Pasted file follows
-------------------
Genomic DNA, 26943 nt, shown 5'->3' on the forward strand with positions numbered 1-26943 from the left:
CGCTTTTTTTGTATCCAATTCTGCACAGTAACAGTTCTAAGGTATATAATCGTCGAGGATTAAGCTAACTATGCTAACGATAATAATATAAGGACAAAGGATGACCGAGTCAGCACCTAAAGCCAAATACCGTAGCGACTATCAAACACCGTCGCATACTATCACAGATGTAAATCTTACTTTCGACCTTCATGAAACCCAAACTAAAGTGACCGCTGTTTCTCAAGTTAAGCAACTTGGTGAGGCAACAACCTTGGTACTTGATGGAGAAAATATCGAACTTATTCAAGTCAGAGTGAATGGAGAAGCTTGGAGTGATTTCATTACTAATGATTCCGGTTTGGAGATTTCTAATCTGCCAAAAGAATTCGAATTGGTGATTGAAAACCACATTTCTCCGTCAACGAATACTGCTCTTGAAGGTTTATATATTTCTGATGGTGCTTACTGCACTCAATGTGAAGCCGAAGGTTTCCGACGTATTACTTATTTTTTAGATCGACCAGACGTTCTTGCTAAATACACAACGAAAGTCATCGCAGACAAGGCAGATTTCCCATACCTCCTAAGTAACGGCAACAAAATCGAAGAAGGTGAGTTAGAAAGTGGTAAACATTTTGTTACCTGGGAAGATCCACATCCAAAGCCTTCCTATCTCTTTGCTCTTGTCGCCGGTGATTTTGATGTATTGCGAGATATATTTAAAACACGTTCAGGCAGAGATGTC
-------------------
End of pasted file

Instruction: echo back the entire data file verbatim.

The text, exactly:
Genomic DNA, 26943 nt, shown 5'->3' on the forward strand with positions numbered 1-26943 from the left:
CGCTTTTTTTGTATCCAATTCTGCACAGTAACAGTTCTAAGGTATATAATCGTCGAGGATTAAGCTAACTATGCTAACGATAATAATATAAGGACAAAGGATGACCGAGTCAGCACCTAAAGCCAAATACCGTAGCGACTATCAAACACCGTCGCATACTATCACAGATGTAAATCTTACTTTCGACCTTCATGAAACCCAAACTAAAGTGACCGCTGTTTCTCAAGTTAAGCAACTTGGTGAGGCAACAACCTTGGTACTTGATGGAGAAAATATCGAACTTATTCAAGTCAGAGTGAATGGAGAAGCTTGGAGTGATTTCATTACTAATGATTCCGGTTTGGAGATTTCTAATCTGCCAAAAGAATTCGAATTGGTGATTGAAAACCACATTTCTCCGTCAACGAATACTGCTCTTGAAGGTTTATATATTTCTGATGGTGCTTACTGCACTCAATGTGAAGCCGAAGGTTTCCGACGTATTACTTATTTTTTAGATCGACCAGACGTTCTTGCTAAATACACAACGAAAGTCATCGCAGACAAGGCAGATTTCCCATACCTCCTAAGTAACGGCAACAAAATCGAAGAAGGTGAGTTAGAAAGTGGTAAACATTTTGTTACCTGGGAAGATCCACATCCAAAGCCTTCCTATCTCTTTGCTCTTGTCGCCGGTGATTTTGATGTATTGCGAGATATATTTAAAACACGTTCAGGCAGAGATGTC